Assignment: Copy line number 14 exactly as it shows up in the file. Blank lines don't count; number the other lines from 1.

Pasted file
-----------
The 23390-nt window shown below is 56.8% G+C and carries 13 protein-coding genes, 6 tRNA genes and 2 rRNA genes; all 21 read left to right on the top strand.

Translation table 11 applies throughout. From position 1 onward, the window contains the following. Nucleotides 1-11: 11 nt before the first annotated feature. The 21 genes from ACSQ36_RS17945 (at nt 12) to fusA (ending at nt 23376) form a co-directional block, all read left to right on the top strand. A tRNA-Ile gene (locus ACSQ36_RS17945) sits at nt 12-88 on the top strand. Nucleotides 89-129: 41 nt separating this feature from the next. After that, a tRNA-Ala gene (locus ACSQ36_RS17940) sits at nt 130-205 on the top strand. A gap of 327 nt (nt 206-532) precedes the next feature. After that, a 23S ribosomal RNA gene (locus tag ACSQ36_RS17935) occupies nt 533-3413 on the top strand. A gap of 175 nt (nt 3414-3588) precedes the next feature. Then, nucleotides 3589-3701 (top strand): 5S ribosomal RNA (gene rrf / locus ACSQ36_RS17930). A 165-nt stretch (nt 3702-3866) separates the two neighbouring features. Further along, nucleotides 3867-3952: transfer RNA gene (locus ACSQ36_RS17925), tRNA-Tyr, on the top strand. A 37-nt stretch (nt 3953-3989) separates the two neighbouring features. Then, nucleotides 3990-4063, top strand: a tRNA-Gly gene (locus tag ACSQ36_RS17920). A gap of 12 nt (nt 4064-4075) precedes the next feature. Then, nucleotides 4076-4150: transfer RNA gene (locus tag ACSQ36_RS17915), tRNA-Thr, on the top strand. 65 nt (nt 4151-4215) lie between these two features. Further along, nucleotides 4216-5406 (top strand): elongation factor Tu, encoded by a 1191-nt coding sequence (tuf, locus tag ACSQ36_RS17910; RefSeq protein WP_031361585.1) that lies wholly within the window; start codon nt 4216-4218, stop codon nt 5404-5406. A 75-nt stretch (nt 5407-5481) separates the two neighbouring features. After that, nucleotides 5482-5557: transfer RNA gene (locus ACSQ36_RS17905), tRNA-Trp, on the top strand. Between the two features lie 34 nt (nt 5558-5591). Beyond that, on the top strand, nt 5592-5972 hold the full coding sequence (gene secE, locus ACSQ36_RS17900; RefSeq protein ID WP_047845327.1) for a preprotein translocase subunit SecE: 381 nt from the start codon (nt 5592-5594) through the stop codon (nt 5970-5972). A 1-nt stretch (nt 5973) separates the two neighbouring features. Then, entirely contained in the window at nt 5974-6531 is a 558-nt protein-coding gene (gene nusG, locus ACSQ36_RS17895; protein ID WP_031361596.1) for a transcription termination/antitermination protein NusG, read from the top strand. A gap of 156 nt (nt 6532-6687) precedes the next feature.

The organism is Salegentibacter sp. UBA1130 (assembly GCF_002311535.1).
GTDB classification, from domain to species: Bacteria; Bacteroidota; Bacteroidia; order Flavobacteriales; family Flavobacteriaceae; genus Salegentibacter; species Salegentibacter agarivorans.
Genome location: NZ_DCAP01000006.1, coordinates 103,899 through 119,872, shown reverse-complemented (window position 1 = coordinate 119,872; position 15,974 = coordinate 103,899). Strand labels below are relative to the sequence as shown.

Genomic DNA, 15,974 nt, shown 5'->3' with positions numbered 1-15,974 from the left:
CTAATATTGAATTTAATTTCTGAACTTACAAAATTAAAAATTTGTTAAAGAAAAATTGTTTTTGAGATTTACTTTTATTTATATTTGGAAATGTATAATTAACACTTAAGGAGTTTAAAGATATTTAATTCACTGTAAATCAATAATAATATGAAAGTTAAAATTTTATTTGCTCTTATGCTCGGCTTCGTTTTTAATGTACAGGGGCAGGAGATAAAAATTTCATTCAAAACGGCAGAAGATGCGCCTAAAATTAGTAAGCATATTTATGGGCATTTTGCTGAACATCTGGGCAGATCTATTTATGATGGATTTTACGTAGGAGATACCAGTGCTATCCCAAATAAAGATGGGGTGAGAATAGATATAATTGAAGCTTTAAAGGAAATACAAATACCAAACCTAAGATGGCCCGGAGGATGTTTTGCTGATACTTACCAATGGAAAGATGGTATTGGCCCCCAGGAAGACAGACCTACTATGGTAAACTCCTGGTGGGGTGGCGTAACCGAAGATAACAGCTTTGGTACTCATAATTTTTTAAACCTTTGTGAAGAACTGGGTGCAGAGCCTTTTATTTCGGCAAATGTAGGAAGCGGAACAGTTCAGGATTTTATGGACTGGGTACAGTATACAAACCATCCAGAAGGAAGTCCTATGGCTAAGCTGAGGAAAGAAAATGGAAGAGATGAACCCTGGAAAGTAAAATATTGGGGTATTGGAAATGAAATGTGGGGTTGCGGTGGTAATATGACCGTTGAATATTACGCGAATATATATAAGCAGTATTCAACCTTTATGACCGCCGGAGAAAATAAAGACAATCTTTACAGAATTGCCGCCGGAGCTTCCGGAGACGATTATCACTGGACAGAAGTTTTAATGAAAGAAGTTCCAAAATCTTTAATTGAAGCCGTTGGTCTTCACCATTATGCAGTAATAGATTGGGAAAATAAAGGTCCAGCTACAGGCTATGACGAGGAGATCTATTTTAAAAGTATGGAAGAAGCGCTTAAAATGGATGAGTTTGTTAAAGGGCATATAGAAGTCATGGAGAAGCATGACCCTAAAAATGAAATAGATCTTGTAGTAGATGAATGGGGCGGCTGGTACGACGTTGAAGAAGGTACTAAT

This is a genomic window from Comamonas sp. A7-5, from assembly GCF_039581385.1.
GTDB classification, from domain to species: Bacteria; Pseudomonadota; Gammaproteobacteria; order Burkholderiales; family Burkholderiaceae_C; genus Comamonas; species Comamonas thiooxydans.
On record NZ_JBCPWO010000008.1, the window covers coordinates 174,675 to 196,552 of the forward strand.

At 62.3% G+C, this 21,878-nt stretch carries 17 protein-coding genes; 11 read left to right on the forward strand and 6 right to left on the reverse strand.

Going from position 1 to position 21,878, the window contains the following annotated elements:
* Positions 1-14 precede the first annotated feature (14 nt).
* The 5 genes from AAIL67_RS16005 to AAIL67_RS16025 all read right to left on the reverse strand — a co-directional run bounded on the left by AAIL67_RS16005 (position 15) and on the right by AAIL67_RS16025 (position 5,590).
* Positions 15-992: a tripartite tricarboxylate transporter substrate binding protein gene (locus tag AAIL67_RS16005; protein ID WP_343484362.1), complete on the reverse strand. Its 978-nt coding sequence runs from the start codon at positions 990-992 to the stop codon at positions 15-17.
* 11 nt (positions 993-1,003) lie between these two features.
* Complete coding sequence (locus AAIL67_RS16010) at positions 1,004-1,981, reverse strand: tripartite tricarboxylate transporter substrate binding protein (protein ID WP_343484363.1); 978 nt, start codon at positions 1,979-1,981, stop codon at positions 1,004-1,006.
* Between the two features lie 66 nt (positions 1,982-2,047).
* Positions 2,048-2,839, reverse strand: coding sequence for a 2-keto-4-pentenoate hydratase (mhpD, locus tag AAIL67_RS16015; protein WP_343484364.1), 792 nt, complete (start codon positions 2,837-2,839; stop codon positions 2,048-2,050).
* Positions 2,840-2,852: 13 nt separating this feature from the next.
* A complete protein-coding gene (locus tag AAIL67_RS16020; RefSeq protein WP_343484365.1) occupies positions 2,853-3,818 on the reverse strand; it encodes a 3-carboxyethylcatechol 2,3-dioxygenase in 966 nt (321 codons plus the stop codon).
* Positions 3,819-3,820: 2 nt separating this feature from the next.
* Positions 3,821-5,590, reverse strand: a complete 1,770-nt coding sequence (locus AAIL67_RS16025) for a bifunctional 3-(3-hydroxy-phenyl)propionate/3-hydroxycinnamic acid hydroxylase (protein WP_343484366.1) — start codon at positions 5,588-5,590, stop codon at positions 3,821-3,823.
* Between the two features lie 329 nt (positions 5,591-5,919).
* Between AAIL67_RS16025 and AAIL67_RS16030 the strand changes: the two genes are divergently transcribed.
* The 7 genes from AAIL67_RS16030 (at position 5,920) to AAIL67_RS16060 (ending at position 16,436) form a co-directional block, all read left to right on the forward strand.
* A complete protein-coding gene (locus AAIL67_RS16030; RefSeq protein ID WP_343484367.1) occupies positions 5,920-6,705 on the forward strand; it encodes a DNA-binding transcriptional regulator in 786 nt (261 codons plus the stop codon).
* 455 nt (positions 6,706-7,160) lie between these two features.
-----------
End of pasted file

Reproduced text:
* The 5 genes from AAIL67_RS16005 to AAIL67_RS16025 all read right to left on the reverse strand — a co-directional run bounded on the left by AAIL67_RS16005 (position 15) and on the right by AAIL67_RS16025 (position 5,590).